The Raventós Codorníu group has been a pioneer in reducing the weight of its wine bottles, with the goal of reducing CO2 emissions at different stages of the production process.
The growing sensitivity of winegrowers and consumers to the planet’s environmental situation has led to strong opposition to the use of heavier-than-average weight packaging. So, in Canada, the Ontario Liquor Control Board has started to apply surcharges to wineries that do not comply with the 420 g maximum standard weight requirement. And in France, the Comité Interprofessionnel du vin de Champagne introduced in 2010 the 835 g bottle, which reduced the standard 900 g model by 65 g, with the aim of reducing carbon emissions.
The objective of using lighter wine bottles to contribute to the preservation of the environment has also been imposed in Spain, where the Raventós Codorníu group introduced in 2010 the Futuro bottle, with a specific design for its Cavas and 100 g lighter than the generic 900 g model, which was then used for bottling sparkling wines.
With this initiative, Codorníu would reduce CO2 emissions by more than 1,000 tons per year. An 11% reduction in weight would reduce gas emissions throughout the production process, at a rate of 25 grams of CO2 per bottle. The measure also made it possible to reduce the ecological impact of cellar handling and transportation of the Cavas, as well as recycling. Currently, CO2 grams have also been reduced to 50 grams per bottle, as a result of reducing transportation, handling, and final waste. In this regard, Codorníu has always been a pioneer in reducing its carbon footprint in the Cava sector.
British Master of Wine, critic, and writer, Jancis Robinson, is one of the expert voices most involved in raising awareness among wineries and public opinion about the importance of reducing the weight of bottles. In Spain, Carlos Delgado, wine critic at El País, has also taken a stand against the use of excessively heavy glass containers, publishing in 2014, in his blog, an article entitled La insoportable pesadez de la botella (the unbearable heaviness of the bottle), from which we extract this paragraph:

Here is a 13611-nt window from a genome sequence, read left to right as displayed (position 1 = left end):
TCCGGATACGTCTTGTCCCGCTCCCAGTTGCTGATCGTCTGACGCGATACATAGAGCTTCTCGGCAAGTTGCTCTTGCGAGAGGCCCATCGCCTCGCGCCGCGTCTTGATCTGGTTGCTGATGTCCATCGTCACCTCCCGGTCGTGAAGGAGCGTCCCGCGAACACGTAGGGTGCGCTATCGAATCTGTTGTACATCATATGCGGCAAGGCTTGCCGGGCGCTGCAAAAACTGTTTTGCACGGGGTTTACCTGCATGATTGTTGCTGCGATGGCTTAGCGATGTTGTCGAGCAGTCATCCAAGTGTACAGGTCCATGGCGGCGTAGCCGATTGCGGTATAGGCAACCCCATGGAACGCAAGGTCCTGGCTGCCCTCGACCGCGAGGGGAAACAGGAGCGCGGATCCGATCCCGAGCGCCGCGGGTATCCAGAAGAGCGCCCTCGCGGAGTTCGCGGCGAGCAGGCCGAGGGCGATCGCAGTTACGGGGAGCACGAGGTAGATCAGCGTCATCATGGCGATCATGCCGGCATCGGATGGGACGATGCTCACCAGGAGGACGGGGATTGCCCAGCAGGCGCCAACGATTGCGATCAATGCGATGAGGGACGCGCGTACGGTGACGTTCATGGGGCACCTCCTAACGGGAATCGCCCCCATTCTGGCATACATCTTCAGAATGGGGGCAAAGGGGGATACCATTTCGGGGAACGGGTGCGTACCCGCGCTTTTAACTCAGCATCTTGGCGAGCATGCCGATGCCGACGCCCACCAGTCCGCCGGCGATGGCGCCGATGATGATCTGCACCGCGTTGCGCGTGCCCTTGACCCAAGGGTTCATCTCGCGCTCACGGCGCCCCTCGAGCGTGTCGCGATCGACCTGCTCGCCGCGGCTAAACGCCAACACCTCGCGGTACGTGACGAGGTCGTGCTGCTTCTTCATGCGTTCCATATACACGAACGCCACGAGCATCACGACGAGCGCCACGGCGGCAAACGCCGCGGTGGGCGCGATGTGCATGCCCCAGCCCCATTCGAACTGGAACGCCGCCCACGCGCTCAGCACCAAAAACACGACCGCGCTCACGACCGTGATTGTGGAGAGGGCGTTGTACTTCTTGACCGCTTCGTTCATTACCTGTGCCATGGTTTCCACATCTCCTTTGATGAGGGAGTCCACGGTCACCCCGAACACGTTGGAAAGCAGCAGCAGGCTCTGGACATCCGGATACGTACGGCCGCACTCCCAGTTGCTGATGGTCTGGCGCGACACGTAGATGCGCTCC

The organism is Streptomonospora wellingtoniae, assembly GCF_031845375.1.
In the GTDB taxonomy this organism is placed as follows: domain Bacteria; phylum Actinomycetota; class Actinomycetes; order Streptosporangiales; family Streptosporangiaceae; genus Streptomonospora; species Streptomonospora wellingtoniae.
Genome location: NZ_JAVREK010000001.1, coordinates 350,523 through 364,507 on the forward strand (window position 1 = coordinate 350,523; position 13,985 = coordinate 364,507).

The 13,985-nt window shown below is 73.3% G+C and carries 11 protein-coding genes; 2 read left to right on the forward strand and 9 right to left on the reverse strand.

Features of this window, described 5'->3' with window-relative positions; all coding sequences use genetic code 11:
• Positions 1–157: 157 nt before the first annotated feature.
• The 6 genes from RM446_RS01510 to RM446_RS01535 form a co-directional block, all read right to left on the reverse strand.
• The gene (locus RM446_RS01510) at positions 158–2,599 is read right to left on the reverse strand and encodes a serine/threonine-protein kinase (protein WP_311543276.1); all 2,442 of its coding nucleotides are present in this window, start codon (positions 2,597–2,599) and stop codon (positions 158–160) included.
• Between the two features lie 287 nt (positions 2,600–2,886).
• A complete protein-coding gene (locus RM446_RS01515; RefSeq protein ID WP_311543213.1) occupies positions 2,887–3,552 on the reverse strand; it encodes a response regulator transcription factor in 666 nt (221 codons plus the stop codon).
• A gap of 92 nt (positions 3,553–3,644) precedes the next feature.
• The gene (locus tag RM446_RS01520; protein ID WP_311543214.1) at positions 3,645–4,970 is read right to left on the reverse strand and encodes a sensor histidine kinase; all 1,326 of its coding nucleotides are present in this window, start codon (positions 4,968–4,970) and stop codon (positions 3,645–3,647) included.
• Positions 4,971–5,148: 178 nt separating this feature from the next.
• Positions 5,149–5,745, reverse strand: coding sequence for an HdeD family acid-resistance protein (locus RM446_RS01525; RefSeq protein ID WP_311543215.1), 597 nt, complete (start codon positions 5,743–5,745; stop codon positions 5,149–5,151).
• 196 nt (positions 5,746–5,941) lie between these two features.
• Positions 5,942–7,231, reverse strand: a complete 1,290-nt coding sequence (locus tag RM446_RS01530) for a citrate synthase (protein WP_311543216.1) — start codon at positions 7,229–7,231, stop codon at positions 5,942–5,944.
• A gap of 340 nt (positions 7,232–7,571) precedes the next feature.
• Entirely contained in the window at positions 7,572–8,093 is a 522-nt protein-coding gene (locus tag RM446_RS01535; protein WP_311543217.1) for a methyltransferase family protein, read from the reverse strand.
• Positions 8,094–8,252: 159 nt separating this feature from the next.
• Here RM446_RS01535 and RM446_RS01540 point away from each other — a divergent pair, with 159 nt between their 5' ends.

"We live in a society where the container has the same, if not more, importance than the content. The external appearance is often valued above the intrinsic virtues of a product. This supremacy of the ancillary over the substantial allows savvy marketers to give the appearance of superior quality to mediocre products. That doesn’t mean, of course, that any wine bottled in 800-gram or larger bottles can’t be very good, even excellent"
The debate over weight is yet another chapter in the long history of wine and its relationship with the glass bottle. Three centuries later, it is still the most suitable container to hold, transport, store, and serve this beverage. Especially, because it has the advantage of being an inert container, which does not alter the characteristics of the liquid it contains.
If you wish to delve deeper into the world of wine, here are some suggestions that may be of interest to you, of different types of bottles and weights, the best wines to give as a gift. Choose the one that suits you best!